On 5-6 August, nine scholars, scientists, engineers, historians, and musicians presented their sound archives and sonic theoretical reflections in the Untangling Philippine Sound, Archive, and Knowledge Workshop. We invited researchers and archivists who work with specific sound archives. We define a sound archive as a collection or library of sound recordings, personal or institutionally collected and created in or for the Philippine context. In working with the materiality of Philippine sound archives, the workshop aimed at making legible implicit scientific, academic, cultural, or social knowledges embedded in the sound recordings. The participants presented their archives: their content, history, collection purposes, and how these materials contribute to the practice and discipline. The presentations also contextualized scholarly and scientific theories drawn from these sonic archival materials.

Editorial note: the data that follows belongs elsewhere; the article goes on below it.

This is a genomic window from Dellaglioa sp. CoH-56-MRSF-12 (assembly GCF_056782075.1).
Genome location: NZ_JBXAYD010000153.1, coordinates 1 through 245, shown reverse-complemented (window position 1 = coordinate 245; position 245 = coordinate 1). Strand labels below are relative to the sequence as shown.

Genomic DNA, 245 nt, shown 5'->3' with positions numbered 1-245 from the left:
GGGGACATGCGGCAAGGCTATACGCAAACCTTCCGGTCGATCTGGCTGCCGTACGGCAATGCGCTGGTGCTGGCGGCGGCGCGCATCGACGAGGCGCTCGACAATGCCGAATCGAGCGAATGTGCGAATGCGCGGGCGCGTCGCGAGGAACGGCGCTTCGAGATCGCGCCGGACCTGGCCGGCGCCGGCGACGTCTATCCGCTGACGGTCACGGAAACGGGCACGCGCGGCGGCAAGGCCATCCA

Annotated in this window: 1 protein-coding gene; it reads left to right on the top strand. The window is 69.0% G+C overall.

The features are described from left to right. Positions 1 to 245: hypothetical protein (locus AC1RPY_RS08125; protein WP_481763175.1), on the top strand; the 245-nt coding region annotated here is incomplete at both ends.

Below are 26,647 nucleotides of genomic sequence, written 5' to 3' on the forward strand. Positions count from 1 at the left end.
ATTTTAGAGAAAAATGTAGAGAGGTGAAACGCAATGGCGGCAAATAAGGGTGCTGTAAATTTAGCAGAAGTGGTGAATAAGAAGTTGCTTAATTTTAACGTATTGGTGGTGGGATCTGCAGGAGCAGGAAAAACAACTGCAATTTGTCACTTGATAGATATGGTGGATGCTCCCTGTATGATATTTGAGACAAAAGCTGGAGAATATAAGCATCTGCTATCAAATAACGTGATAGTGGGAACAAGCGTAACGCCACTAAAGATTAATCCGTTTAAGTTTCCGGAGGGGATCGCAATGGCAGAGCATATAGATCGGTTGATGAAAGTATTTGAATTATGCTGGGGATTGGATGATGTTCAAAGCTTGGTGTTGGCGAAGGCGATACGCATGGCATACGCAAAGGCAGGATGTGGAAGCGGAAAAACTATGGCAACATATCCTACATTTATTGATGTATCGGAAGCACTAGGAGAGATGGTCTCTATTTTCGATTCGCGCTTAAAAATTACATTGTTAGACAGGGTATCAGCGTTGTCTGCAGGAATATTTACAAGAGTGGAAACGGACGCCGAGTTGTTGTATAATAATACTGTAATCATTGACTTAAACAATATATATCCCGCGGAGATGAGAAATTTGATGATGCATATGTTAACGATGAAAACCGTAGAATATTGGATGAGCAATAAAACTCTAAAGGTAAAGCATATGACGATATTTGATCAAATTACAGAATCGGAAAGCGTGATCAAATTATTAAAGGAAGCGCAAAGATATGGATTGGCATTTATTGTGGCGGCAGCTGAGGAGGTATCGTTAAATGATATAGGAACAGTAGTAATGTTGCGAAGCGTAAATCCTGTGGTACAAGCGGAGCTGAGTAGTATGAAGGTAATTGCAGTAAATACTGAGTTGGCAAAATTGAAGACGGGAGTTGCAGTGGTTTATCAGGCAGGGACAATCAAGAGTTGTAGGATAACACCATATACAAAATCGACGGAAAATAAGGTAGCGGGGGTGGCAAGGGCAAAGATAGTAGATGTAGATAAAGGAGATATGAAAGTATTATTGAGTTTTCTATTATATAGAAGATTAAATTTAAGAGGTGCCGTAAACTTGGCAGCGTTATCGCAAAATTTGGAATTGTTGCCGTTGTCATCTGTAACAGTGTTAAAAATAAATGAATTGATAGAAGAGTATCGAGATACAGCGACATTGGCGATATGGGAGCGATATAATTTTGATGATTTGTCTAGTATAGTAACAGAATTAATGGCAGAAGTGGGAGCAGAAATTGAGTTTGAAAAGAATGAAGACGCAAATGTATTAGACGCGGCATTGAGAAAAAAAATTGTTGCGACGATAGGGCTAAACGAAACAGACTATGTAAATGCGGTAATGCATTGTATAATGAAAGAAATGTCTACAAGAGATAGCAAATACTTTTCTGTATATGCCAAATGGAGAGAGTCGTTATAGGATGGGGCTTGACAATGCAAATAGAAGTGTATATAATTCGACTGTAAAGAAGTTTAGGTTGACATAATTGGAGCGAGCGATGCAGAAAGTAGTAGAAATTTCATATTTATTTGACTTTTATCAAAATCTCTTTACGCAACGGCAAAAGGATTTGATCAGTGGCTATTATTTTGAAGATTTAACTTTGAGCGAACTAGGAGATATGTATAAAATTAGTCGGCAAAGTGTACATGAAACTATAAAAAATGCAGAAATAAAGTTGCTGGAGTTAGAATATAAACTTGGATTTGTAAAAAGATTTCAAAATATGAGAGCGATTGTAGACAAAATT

The workshop examined the intersections and entanglements of knowledge systems within Philippine history, society, and scientific disciplines through cross- and inter-disciplinary conversations. How might one discipline learn or apply sound analyses from another discipline? What understandings can we draw from the different sound organization and listening practices in the various areas of knowledges? Can we formulate a sound theory from the entanglements of the various Philippine sound research practices and archiving? A book of collected essays will be published based on this workshop.
Read more on the Sonic Entanglements website: